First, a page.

As we all know, it is hard to get published. Hard to get into the Whyville Times, but probably even harder in real life. I'm here to tell you about one of the most significant woman journalist of all time, Ida Tarbell. Can you believe at one time, it wasn't common for woman to get published? Weird. Now, a lot of the Times is written by females! But who knows if that would of happened if Ida didn't show us the way.
Ida was born in 1857 in good old Pennsylvania. She was schooled in Paris, but returned to the U.S. to protest corruption in business and politics. She became the only female in the Allegheny College class of 1880. At a time where facts were commonly exaggerated or made up to achieve a shot of fame, Ida would consistently and relentlessly keep the facts straight.
Ida's first big piece was an article about Madame Roland. Ida concluded that in the French Revolution, Madame Roland acted as good as a man. She also came to believe that woman brought compassion and moderation to political issues. Ida took a risk when she wrote about women having power; it caused her to lose many jobs.
"The History of the Standard Oil Company" was by far Ida's most known work. After years of hard research, Ida told the world that John D. Rockefeller had used illegal ways to monopolize (or own all of) the oil industry.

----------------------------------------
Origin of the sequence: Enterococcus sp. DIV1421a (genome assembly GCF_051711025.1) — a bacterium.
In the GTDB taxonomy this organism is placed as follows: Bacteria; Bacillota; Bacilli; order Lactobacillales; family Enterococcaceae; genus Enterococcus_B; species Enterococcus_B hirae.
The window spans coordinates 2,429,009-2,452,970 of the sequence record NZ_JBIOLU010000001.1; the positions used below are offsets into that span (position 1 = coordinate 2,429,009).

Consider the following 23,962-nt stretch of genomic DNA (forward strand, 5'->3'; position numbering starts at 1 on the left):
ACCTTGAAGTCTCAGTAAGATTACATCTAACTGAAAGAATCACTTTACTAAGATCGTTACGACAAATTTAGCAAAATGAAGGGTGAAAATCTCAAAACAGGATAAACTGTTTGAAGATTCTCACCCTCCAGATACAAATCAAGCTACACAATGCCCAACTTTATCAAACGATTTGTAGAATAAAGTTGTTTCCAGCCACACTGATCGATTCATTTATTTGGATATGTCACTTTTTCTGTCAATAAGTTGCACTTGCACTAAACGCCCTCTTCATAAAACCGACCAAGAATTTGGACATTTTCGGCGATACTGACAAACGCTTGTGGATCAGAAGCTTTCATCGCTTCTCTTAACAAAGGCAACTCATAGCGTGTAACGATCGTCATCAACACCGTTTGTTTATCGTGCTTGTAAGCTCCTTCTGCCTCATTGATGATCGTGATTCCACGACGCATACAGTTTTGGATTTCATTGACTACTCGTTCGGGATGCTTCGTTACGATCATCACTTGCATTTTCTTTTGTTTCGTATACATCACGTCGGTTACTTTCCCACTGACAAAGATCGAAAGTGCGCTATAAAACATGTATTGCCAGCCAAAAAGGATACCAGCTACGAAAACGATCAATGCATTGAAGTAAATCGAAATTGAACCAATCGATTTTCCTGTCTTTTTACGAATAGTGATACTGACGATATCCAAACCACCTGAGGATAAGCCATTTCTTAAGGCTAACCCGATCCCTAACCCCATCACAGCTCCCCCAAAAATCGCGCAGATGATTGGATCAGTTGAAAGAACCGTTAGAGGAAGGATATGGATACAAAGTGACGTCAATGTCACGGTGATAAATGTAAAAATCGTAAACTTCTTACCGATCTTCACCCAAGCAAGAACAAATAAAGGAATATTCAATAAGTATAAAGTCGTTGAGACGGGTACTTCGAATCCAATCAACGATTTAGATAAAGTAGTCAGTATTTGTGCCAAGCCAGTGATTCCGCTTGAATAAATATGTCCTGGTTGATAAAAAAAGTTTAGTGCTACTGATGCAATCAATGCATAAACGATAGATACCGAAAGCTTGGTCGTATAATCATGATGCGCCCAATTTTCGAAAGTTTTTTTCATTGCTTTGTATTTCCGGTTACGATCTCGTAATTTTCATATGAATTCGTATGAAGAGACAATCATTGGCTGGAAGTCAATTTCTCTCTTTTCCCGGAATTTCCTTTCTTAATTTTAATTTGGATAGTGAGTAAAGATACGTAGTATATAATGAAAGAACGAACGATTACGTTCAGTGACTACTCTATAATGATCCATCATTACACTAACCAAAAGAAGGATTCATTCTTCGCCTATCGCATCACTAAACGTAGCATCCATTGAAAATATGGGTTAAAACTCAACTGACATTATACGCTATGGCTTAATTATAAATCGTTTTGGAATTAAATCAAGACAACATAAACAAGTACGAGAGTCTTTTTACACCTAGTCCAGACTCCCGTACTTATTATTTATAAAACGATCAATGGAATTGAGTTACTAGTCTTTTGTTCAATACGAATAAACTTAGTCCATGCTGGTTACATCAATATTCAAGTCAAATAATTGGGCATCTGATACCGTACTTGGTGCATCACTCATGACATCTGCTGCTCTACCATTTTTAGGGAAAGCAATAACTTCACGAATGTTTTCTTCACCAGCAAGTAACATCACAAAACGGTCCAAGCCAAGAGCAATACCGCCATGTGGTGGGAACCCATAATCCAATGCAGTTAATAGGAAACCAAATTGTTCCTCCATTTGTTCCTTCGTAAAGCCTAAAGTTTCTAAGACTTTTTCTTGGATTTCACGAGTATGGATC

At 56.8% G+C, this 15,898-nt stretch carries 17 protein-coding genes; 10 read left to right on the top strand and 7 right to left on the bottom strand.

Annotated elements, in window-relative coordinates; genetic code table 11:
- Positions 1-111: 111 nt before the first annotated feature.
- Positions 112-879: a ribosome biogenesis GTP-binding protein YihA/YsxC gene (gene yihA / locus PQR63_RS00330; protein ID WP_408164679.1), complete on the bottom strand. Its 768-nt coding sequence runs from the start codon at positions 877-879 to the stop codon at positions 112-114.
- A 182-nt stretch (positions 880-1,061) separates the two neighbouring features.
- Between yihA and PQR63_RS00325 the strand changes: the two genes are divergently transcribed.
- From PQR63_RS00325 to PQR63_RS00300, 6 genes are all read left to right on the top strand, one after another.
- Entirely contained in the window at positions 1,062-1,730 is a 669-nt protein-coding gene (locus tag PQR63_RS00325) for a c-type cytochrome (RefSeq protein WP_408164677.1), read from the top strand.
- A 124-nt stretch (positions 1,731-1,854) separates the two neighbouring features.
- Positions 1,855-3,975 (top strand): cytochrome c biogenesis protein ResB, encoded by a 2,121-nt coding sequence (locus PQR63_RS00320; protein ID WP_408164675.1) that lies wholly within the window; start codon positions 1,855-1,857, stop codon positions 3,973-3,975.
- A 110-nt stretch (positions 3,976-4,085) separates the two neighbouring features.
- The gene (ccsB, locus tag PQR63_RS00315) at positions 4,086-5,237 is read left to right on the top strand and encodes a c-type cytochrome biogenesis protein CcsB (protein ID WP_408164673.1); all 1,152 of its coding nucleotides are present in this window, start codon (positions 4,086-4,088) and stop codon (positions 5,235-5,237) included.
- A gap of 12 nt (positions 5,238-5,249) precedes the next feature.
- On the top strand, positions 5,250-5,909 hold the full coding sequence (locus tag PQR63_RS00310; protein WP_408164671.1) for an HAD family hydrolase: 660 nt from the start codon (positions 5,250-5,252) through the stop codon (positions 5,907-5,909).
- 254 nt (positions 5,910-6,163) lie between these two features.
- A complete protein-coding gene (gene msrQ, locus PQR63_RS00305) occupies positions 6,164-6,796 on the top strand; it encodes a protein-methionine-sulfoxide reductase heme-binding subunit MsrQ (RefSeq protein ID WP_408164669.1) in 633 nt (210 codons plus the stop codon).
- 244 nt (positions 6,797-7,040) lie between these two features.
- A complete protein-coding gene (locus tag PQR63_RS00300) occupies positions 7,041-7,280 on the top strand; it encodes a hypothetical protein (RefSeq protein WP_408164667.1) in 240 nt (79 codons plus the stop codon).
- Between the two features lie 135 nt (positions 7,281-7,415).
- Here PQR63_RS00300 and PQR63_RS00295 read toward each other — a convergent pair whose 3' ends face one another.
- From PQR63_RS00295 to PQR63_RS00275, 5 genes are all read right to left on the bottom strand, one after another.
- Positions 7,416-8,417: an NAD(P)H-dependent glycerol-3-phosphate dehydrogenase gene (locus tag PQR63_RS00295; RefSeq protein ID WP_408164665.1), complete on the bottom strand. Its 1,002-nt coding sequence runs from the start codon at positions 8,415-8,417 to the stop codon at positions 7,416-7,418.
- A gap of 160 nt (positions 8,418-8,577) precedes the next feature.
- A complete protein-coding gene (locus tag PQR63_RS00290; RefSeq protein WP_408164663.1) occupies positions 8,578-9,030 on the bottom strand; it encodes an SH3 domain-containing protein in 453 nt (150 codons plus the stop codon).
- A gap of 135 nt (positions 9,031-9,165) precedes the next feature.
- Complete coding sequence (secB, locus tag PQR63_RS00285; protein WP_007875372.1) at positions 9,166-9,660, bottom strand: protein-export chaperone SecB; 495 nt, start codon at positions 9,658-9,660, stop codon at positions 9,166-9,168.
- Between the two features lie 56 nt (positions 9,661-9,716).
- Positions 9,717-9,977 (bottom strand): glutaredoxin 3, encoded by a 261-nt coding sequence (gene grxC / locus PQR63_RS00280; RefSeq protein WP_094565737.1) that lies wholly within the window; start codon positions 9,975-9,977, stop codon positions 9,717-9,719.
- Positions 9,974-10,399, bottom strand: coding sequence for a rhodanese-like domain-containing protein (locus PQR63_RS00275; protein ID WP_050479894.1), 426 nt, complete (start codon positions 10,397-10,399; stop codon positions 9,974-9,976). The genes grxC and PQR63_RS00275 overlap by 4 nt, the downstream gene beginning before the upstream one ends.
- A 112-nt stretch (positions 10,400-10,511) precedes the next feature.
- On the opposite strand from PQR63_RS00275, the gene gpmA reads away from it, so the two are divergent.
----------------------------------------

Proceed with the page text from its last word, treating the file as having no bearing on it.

As Ida's life went on, she rejected many opportunities due to her opinion of men. She even refused when the president, Henry Ford, asked if she would be the first woman in the Tariff Commision. Ida thought she was better and more knowledgeable about tariff than any other man. When Ida was eighty years old, she finally wrote an autobiography. But it is so modest that it adds little to her name.
Ida died in 1944, but her spirit is still with us. Although I may not be as argumentative as Ida, she is much like me and tons of other girls wanting to get published. Always remember who paved the way for you to walk on such a smooth road.